The provisions of Sarbanes-Oxley required all broker-dealers, whether or not publicly-held, to have their annual financial reports certified by PCAOB-registered public accounting firms. The vast majority of NASD's members are not publicly-held and the costs of a PCAOB-registered accounting firm are for them either materially financially burdensome or untenable, but most importantly did not seem to NASD to be consistent with the other audit requirements of the Act.
I cannot say with authority how this matter will eventually be resolved, but I do know that the series of temporary exemptions given to date to such firms by the SEC were largely the result of the efforts of NASD in working with the SEC.
As for examination coordination, this has long been an area of focus for us. It is important because examination coordination (or the lack of it) impacts virtually every firm. Until ten years ago, regulators pretty much planned and executed their own examination programs. That autonomous approach has dramatically changed. Since then, NASD, together with the SEC, the NYSE and other self-regulators, have operated under a formal Memorandum of Understanding through which we share information, coordinate examinations, and identify regulatory priorities. Common areas of review are allocated, such as AML, Research Analyst Conflicts of Interest, Regulation SP, Business Continuity Plans; Regulation SHO; Continuing Education; Supervisory Controls; and Electronic Communications, so that only one regulator examines the topic.
Similarly, options examinations are coordinated through the Options Self Regulatory Council and the result is a designated options examining authority for each firm. A final example that I will cite, and there are many more, relates to branch office examinations. To coordinate these types of exams, NASD took the lead in developing a web based Report Center that is shared among NASD, SEC, and NYSE staff. The Report Center contains the information necessary for the regulators to choose high risk branches for examination and to coordinate those examinations.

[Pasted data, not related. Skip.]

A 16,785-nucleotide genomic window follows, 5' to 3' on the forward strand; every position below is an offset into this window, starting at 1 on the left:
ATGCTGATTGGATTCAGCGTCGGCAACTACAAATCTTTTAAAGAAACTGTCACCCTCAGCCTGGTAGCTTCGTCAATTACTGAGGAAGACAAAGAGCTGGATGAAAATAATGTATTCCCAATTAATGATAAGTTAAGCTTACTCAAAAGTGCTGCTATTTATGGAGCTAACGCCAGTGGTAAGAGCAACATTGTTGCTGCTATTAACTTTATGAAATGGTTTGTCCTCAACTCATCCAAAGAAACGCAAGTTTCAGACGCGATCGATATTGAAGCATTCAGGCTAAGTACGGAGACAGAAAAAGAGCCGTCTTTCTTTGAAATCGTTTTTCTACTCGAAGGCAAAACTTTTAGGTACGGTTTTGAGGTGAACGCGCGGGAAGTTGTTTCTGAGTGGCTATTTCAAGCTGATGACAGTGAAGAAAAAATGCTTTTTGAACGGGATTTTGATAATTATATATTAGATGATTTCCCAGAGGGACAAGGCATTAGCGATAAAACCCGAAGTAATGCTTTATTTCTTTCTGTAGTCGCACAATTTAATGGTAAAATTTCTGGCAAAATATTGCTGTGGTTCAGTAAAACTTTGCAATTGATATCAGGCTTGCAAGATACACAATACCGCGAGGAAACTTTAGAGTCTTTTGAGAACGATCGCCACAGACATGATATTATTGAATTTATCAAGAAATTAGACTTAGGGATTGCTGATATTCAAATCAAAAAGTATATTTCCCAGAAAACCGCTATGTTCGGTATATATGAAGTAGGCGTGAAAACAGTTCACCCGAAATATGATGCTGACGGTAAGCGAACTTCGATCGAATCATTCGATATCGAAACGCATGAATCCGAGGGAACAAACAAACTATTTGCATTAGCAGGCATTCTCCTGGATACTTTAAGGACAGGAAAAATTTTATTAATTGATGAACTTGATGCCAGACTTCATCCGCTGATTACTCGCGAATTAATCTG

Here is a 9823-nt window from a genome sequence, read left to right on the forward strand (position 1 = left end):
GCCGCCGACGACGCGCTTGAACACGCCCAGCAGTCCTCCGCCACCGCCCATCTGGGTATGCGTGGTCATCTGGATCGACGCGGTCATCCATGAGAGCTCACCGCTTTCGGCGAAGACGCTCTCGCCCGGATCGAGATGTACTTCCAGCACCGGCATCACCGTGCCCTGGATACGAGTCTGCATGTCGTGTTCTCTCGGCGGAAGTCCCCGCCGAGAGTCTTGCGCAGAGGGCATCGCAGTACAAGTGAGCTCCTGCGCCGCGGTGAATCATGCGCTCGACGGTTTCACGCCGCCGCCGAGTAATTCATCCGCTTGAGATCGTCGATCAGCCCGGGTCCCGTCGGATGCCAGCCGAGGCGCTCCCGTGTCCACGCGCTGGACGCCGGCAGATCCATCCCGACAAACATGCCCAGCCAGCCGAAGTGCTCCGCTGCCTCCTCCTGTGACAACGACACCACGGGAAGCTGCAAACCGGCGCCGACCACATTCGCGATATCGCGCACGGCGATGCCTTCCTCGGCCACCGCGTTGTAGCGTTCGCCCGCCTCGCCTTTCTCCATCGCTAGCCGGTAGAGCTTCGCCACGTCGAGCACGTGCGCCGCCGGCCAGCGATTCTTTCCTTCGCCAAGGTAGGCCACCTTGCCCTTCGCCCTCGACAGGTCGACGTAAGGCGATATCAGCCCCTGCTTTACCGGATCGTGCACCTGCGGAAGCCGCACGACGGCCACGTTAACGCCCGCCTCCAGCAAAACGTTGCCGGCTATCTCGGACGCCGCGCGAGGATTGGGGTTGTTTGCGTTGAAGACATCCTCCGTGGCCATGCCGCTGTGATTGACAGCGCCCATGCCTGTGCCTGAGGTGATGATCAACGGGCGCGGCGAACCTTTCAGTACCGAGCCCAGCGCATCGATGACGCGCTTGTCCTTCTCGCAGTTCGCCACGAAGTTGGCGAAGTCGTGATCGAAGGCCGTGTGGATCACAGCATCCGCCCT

The SIA survey notes that compliance mandates have had a material impact, increasing overall compliance spending levels significantly. This is a point well worth examining, in fact it should be one of perpetual consideration. I don't want to quibble about the fact that the cost of compliance has gone up and probably to a material extent and we are committed, as I have said, to realizing greater efficiency and less cost where possible and amending rules to reduce burden where advisable.
But some further observations are in order. Prior to the 2000 market break there were firms with compliance efforts that simply did not measure up. For those firms playing catch-up, it would be a mistake to ascribe increased costs as attributable to incremental regulatory burden from and following year 2000. Similarly, it is not quite honest to point to regulatory burden when firms manufacture and sell complex products, such as structured debt instruments and variable insurance products, that require the building of sophisticated computer models and systems with attendant IT support and specialized personnel costs to meet, in part, existing regulatory obligations.
In fact, some firms have seen fit, based on good business judgment and not regulatory concerns, to develop and implement entirely new infrastructures to manage the risks that surround new products. When you build the bigger, better thing in financial services that is structurally ever more complicated, it costs a lot just because you still have the old, old—and absolutely critical—duties to customers.
The other aspect of compliance costs that must be understood is that they must be incurred, at least to some extent, to realize benefits to the industry you don't want to eliminate. In his recent book "The Wisdom of Crowds," New Yorker financial columnist James Surowiecki notes that in 18th and early 19th century Britain a large portion of that nation's economy, including the vital transatlantic trade with America, was run by the Quakers. The reason for the Quakers' success was their notoriety for absolute honesty and meticulous record keeping. I can sum it up with a phrase well-known to this industry, "their word was their bond." And the Quakers went on to build some of the great British banking institutions such as Lloyds and Barclays.